Jockey Victor Espinoza and American Pharoah owner’s son Justin Zayat raise the Triple Crown trophy.
Shortly after 7 a.m. on Stakes Day, American Pharoah, the bay colt contending for a Triple Crown, walked the shed row inside Barn 1 at Belmont Park. He was hosed down and sponged by a stable hand afterward, then dressed in a maize-and-blue blanket. Twenty yards to his right, over a row of hedges and green wrought-iron fence, traffic on Hempstead Turnpike whirred past. Locals aware that the horse looking to storm the Big Sandy racetrack 12 hours later honked their car horns. Sparrows chirped. American Pharoah remained relaxed as he walked to his stall. J.C. Jaramillo, a Peace Officer standing guard, watched each step from behind a fence.
“Cool as can be,” he said.
Nothing fazed American Pharoah. His trainer, Bob Baffert, restricted access thereon, sheltering his horse from crowds that paraded past. He reasoned that he wanted American Pharoah to remain calm until called upon, and Jaramillo played gatekeeper, allowing members of the Equine Integrity Team inside, but few others. The exercise rider, George Alvarez, kept American Pharoah company, draining a Coors Light to ease his nerves. He told those curious that the horse he rode each day was ready. They all expressed confidence, and jockey Victor Espinoza, having failed to claim the Triple Crown twice before, cleared his mind. He focused on finishing.
“I was so concentrated on this horse,” he said. “It was not easy for me.”
A light rain fell early; clouds cleared in the afternoon. Conditions were perfect by the time Baffert marched down a tree-lined road in the backside to collect his horse. Barn 1 was the last one on the right, and his son, Bode, kept pace with his father. They both wore suits with pocket squares that matched their respective ties. They reached the stable at 5:36 p.m., and a small crowd gathered. Baffert watched American Pharoah get hosed down once again 10 minutes later, the groom stroking his black tail before wiping him down. Baffert called it the shortest tail on a horse he ever trained. He liked the horse’s body language, but knew to keep all distractions away until it was time to prepare him for the race. He learned from previous defeats.
“The key is to keep the human element away from him,” Baffert said. “When people come around him, he thinks maybe he’s gonna get ready to go out and do something.”
That time came minutes later. Plenty believed in the odds-on favorite. American Pharoah, winner of the Kentucky Derby and Preakness Stakes, and they cheered as he walked down the path to a second barn that doubled as a staging area. Baffert and his family followed American Pharoah to the paddock, sidestepping manure left behind by other horses. Supporters lining the paddock shouted for Baffert, “Today’s the day, Bob!” A cameraman backpedaled as Baffert and Bode walked toward him. Before reaching the top of the incline, Baffert turned to his son.
“I’m starting to get nervous, Bode,” he said.
American Pharoah’s coat glistened. His veins bulged. His stride struck all who watched him. Amateurs and masters alike noted the effortless movements all week. Espinoza winked at his girlfriend before mounting American Pharoah in the paddock. Owner Ahmed Zayat relayed the instructions given from Baffert.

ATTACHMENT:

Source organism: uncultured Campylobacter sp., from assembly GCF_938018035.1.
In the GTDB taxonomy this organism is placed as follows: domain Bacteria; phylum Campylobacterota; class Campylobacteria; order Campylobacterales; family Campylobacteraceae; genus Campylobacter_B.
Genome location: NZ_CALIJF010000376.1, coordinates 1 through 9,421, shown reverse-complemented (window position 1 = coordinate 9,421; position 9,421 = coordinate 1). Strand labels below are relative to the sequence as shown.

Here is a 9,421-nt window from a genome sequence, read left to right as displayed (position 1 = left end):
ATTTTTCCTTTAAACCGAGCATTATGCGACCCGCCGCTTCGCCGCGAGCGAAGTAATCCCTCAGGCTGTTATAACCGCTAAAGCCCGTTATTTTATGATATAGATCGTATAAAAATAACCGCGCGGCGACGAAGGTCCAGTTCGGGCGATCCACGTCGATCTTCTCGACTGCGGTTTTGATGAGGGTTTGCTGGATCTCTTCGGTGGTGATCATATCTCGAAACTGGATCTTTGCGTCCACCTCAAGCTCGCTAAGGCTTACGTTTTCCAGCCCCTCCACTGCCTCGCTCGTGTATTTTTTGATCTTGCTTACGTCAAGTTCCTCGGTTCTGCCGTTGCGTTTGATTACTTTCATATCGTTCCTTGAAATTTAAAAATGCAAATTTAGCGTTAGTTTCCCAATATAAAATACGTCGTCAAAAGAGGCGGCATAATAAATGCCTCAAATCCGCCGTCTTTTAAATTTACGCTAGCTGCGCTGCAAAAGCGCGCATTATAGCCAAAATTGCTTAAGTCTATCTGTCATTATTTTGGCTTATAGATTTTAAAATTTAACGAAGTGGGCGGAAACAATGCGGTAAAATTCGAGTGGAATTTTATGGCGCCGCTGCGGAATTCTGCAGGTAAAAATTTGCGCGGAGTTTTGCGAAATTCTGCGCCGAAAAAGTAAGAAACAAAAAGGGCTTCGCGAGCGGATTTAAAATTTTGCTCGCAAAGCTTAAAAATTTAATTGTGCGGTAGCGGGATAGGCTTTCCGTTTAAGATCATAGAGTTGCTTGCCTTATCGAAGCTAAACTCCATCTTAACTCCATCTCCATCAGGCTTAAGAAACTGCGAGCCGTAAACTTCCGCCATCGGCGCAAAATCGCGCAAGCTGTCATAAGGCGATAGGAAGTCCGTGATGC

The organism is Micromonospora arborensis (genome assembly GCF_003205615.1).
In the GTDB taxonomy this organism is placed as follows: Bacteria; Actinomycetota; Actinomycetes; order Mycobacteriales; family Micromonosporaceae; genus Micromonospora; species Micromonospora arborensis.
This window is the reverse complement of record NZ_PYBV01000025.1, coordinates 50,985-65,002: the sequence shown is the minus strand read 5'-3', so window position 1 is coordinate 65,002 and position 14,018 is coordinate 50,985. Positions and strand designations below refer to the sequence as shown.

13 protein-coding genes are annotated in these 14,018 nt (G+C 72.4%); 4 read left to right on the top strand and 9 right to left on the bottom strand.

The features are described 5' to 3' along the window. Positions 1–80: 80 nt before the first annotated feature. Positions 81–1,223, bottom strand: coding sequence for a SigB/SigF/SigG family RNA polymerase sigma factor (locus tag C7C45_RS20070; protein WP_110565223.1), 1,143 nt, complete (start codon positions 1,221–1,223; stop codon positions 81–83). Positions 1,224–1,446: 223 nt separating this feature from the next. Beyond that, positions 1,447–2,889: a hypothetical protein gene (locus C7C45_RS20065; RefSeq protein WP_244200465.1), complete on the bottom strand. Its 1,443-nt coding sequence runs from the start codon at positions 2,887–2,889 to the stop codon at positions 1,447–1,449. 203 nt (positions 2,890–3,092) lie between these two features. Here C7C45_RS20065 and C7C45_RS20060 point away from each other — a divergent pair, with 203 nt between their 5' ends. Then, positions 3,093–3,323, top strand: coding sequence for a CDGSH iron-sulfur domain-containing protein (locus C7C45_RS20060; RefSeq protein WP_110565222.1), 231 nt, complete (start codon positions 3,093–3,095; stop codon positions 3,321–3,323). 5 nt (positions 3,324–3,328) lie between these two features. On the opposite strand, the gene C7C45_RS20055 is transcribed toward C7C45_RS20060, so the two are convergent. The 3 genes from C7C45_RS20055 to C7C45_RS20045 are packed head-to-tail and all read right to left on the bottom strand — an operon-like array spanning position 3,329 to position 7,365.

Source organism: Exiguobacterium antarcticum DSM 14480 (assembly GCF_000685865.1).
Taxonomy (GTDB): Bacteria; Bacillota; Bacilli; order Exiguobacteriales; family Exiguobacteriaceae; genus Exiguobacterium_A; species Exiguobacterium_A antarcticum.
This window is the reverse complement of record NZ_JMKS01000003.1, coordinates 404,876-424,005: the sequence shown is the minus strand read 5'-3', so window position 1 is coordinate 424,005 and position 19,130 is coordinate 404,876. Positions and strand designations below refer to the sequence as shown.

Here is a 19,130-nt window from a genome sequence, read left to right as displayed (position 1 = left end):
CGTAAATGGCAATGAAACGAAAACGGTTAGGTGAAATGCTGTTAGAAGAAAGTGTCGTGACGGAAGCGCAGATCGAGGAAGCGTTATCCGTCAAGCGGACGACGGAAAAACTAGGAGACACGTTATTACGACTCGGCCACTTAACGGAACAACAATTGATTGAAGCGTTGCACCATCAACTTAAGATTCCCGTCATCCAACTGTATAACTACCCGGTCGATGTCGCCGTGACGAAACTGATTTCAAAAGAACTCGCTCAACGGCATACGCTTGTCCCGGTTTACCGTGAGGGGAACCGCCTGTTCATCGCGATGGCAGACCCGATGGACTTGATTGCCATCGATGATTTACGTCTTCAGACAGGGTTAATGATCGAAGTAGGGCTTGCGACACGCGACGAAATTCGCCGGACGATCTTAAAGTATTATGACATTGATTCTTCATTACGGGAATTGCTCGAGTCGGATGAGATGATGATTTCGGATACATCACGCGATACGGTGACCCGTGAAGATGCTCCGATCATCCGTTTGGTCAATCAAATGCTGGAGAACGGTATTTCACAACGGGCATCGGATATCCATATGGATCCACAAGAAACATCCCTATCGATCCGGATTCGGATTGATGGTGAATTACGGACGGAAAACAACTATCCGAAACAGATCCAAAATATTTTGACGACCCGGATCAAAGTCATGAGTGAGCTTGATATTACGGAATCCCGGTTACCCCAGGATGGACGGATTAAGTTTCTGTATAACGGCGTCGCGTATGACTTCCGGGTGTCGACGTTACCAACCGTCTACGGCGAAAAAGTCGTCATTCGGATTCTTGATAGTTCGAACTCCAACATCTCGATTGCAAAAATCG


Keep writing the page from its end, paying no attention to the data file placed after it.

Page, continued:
“You are sitting on a Ferrari,” the trainer told his jockey.
Tension built as American Pharoah was announced to the crowd of 90,000. There were eight horses in the field, but none kept pace. American Pharoah was up for his mile-and-a-half mettle test. Espinoza cruised him around Big Sandy. They collected the biggest racing win in 37 years. Onlookers clapped, clicked cameras.
“It wasn’t me,” Espinoza said. “It was the horse.”
Alvarez insisted that he knew they would win after the first quarter. He led wire-to-wire, winning by 5½ lengths, covering the distance in 2 minutes, 26.65 seconds. A fan held a sign in the lower stands where American Pharoah entered.
“Phinally,” it read.
Chaos followed. Espinoza expressed admiration for his horse. Security attempted to contain photographers, and American Pharoah circled around. Before posing for a family photograph, Baffert searched the crowd for his son once more.
“Bode!” he said. “Where’s Bode?”
The sun was setting as his son emerged. The crowd roared continuously. The father and son smiled and raised their arms together. American Pharoah exited stage left, led to Barn 11 for tests. He stayed inside a half hour. A law enforcement official lifted his iPhone to snap a selfie with the Triple Crown winner inside, and Peace Officers cleared the path for American Pharoah’s triumphant return to Barn 1. A Peace Officer requested assistance in containing the crowd over his radio.
“I need help on horse path 1,” he said. “It’s just me alone back here.”
The champion was brought to the barnyard once more, his connections feting his effort. A woman fed him carrots from a bag; Alvarez looked back with a smile. He called out to his horse: “Loco!” Alvarez played to the crowd, and kissed his horse on the nose. He patted him three times on the side. Night fell over Belmont Park.
This entry passed through the Full-Text RSS service – if this is your content and you’re reading it on someone else’s site, please read the FAQ at fivefilters.org/content-only/faq.php#publishers.